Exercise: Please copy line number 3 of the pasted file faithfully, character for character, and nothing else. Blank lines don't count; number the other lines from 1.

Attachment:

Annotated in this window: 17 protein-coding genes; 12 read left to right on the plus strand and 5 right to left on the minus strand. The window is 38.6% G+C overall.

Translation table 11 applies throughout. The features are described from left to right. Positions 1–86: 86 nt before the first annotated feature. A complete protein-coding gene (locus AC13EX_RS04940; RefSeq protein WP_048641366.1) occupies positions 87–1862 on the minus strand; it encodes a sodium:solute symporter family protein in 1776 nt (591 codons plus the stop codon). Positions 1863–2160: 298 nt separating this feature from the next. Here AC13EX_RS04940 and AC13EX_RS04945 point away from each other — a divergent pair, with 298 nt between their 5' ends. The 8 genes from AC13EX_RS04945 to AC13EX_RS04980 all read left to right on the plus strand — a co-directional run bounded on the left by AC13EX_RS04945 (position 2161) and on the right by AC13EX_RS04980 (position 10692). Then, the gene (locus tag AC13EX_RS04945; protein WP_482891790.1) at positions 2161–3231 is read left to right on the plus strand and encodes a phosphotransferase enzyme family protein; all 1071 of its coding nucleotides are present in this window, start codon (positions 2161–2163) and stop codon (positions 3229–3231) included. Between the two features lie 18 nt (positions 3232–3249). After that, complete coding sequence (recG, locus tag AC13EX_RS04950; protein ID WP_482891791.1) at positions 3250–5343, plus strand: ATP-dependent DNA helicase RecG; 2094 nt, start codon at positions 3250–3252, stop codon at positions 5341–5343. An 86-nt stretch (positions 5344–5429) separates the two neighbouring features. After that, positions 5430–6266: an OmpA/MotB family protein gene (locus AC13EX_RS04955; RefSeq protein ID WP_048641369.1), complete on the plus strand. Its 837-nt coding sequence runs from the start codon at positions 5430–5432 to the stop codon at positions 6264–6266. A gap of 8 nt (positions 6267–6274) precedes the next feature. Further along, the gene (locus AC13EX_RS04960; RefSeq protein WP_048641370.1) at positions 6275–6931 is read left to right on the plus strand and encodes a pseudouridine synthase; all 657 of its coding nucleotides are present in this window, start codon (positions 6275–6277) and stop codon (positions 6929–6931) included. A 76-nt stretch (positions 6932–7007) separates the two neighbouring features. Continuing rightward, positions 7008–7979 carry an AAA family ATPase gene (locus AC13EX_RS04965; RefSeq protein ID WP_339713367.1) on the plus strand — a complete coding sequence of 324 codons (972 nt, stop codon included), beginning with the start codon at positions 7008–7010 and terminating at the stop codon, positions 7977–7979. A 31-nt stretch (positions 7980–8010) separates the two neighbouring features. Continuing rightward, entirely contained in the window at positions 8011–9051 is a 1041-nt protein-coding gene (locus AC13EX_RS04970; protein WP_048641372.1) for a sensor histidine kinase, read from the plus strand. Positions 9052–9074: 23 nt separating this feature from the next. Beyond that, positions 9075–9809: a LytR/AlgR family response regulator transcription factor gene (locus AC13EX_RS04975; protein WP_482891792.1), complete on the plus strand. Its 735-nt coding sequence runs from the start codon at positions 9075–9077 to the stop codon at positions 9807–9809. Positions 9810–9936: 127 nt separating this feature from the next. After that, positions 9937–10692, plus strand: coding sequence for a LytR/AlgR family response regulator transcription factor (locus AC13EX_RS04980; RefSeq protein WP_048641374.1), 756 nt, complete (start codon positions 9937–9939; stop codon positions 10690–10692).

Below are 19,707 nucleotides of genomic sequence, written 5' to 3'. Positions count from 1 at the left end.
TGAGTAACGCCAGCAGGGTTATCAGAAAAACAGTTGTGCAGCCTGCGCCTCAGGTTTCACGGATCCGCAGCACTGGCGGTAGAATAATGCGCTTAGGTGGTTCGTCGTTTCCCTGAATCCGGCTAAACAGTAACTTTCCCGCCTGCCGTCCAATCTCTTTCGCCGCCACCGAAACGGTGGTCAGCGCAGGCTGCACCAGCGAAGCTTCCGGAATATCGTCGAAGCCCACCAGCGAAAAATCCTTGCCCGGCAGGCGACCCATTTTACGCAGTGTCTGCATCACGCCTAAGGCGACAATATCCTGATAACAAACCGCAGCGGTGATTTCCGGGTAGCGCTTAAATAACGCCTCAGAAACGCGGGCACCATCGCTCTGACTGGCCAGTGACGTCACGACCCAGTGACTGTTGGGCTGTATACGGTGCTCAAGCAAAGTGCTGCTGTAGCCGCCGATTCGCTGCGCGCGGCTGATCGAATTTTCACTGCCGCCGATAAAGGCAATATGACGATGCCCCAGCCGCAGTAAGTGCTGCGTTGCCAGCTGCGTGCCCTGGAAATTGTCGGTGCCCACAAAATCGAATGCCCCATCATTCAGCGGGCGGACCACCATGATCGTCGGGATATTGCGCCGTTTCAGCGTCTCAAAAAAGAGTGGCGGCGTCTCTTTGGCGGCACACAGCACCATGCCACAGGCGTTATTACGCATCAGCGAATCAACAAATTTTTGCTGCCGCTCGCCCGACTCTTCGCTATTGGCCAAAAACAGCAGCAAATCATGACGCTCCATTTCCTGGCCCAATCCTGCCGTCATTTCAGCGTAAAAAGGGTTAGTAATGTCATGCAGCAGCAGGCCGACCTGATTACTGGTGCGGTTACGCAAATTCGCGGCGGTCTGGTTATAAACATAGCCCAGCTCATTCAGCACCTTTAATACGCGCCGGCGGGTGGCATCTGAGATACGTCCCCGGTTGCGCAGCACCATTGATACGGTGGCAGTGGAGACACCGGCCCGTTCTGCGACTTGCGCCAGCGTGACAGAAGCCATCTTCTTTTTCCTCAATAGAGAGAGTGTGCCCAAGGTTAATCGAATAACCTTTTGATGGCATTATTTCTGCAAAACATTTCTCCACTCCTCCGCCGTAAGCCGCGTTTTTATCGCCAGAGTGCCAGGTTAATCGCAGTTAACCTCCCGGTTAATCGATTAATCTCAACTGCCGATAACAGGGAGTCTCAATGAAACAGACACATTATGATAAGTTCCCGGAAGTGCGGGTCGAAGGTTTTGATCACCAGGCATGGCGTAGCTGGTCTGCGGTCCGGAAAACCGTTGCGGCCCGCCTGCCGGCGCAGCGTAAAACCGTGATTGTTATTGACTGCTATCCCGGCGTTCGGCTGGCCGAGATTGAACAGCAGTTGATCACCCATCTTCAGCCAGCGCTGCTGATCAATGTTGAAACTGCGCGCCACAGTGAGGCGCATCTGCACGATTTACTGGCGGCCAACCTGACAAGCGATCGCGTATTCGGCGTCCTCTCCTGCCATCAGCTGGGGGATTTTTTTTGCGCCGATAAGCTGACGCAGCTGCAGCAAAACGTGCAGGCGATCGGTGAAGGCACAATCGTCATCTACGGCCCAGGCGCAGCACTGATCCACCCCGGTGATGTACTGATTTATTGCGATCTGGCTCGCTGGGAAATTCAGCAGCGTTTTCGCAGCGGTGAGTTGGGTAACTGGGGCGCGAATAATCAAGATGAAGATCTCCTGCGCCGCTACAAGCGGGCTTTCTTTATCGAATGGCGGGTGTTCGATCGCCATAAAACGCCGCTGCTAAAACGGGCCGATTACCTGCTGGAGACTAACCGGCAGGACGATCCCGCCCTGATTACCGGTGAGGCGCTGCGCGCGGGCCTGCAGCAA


Below are 19,707 nucleotides of genomic sequence, written 5' to 3'. Positions count from 1 at the left end.